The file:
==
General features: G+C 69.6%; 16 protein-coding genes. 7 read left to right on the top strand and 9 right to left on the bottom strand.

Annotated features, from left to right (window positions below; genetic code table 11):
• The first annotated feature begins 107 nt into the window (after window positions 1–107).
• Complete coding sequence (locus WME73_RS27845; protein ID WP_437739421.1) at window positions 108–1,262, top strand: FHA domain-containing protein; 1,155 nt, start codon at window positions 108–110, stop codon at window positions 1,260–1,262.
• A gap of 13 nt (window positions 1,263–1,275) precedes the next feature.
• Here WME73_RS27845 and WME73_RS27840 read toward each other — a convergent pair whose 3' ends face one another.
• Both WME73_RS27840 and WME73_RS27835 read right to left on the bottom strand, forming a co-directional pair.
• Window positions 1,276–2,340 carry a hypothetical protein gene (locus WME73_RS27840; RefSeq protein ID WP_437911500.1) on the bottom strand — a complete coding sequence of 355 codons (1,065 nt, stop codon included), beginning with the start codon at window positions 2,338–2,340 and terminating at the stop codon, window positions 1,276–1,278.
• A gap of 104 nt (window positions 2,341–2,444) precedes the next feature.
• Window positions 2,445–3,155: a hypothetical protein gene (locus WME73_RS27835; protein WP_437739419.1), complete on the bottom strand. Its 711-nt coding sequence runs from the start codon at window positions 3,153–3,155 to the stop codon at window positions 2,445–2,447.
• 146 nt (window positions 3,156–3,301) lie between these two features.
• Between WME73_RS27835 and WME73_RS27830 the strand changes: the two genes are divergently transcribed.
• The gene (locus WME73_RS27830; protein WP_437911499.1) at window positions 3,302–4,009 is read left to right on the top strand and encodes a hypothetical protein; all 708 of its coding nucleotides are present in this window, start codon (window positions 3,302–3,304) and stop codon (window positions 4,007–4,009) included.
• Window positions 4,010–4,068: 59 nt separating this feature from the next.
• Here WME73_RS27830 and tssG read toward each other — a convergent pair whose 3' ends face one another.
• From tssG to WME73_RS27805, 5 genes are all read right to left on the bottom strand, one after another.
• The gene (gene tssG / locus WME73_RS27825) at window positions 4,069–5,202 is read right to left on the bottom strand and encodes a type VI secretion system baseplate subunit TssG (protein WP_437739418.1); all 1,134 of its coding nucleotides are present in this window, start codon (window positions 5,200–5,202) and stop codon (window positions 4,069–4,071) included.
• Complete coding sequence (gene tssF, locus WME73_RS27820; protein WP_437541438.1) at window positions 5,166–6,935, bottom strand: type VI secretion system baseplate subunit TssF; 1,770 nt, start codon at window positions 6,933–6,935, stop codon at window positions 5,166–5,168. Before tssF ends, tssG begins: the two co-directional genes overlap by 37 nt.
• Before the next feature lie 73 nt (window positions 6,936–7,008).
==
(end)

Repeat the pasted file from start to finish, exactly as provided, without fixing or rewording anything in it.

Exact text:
General features: G+C 69.6%; 16 protein-coding genes. 7 read left to right on the top strand and 9 right to left on the bottom strand.

Annotated features, from left to right (window positions below; genetic code table 11):
• The first annotated feature begins 107 nt into the window (after window positions 1–107).
• Complete coding sequence (locus WME73_RS27845; protein ID WP_437739421.1) at window positions 108–1,262, top strand: FHA domain-containing protein; 1,155 nt, start codon at window positions 108–110, stop codon at window positions 1,260–1,262.
• A gap of 13 nt (window positions 1,263–1,275) precedes the next feature.
• Here WME73_RS27845 and WME73_RS27840 read toward each other — a convergent pair whose 3' ends face one another.
• Both WME73_RS27840 and WME73_RS27835 read right to left on the bottom strand, forming a co-directional pair.
• Window positions 1,276–2,340 carry a hypothetical protein gene (locus WME73_RS27840; RefSeq protein ID WP_437911500.1) on the bottom strand — a complete coding sequence of 355 codons (1,065 nt, stop codon included), beginning with the start codon at window positions 2,338–2,340 and terminating at the stop codon, window positions 1,276–1,278.
• A gap of 104 nt (window positions 2,341–2,444) precedes the next feature.
• Window positions 2,445–3,155: a hypothetical protein gene (locus WME73_RS27835; protein WP_437739419.1), complete on the bottom strand. Its 711-nt coding sequence runs from the start codon at window positions 3,153–3,155 to the stop codon at window positions 2,445–2,447.
• 146 nt (window positions 3,156–3,301) lie between these two features.
• Between WME73_RS27835 and WME73_RS27830 the strand changes: the two genes are divergently transcribed.
• The gene (locus WME73_RS27830; protein WP_437911499.1) at window positions 3,302–4,009 is read left to right on the top strand and encodes a hypothetical protein; all 708 of its coding nucleotides are present in this window, start codon (window positions 3,302–3,304) and stop codon (window positions 4,007–4,009) included.
• Window positions 4,010–4,068: 59 nt separating this feature from the next.
• Here WME73_RS27830 and tssG read toward each other — a convergent pair whose 3' ends face one another.
• From tssG to WME73_RS27805, 5 genes are all read right to left on the bottom strand, one after another.
• The gene (gene tssG / locus WME73_RS27825) at window positions 4,069–5,202 is read right to left on the bottom strand and encodes a type VI secretion system baseplate subunit TssG (protein WP_437739418.1); all 1,134 of its coding nucleotides are present in this window, start codon (window positions 5,200–5,202) and stop codon (window positions 4,069–4,071) included.
• Complete coding sequence (gene tssF, locus WME73_RS27820; protein WP_437541438.1) at window positions 5,166–6,935, bottom strand: type VI secretion system baseplate subunit TssF; 1,770 nt, start codon at window positions 6,933–6,935, stop codon at window positions 5,166–5,168. Before tssF ends, tssG begins: the two co-directional genes overlap by 37 nt.
• Before the next feature lie 73 nt (window positions 6,936–7,008).